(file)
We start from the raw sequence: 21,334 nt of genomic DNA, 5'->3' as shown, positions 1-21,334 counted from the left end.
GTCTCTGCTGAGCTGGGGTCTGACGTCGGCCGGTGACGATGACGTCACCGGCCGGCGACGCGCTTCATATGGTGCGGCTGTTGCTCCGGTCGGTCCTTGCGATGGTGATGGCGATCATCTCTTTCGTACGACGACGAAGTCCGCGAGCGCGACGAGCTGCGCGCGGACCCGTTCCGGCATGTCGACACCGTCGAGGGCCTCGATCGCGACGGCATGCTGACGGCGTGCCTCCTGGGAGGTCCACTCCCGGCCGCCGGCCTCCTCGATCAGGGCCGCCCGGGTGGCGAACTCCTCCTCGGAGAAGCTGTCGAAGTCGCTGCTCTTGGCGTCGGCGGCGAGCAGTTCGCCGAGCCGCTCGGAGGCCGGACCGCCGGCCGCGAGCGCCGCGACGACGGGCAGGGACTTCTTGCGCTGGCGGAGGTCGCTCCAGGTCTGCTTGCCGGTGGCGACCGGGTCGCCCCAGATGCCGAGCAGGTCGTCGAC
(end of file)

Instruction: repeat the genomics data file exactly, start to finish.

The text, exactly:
We start from the raw sequence: 21,334 nt of genomic DNA, 5'->3' as shown, positions 1-21,334 counted from the left end.
GTCTCTGCTGAGCTGGGGTCTGACGTCGGCCGGTGACGATGACGTCACCGGCCGGCGACGCGCTTCATATGGTGCGGCTGTTGCTCCGGTCGGTCCTTGCGATGGTGATGGCGATCATCTCTTTCGTACGACGACGAAGTCCGCGAGCGCGACGAGCTGCGCGCGGACCCGTTCCGGCATGTCGACACCGTCGAGGGCCTCGATCGCGACGGCATGCTGACGGCGTGCCTCCTGGGAGGTCCACTCCCGGCCGCCGGCCTCCTCGATCAGGGCCGCCCGGGTGGCGAACTCCTCCTCGGAGAAGCTGTCGAAGTCGCTGCTCTTGGCGTCGGCGGCGAGCAGTTCGCCGAGCCGCTCGGAGGCCGGACCGCCGGCCGCGAGCGCCGCGACGACGGGCAGGGACTTCTTGCGCTGGCGGAGGTCGCTCCAGGTCTGCTTGCCGGTGGCGACCGGGTCGCCCCAGATGCCGAGCAGGTCGTCGAC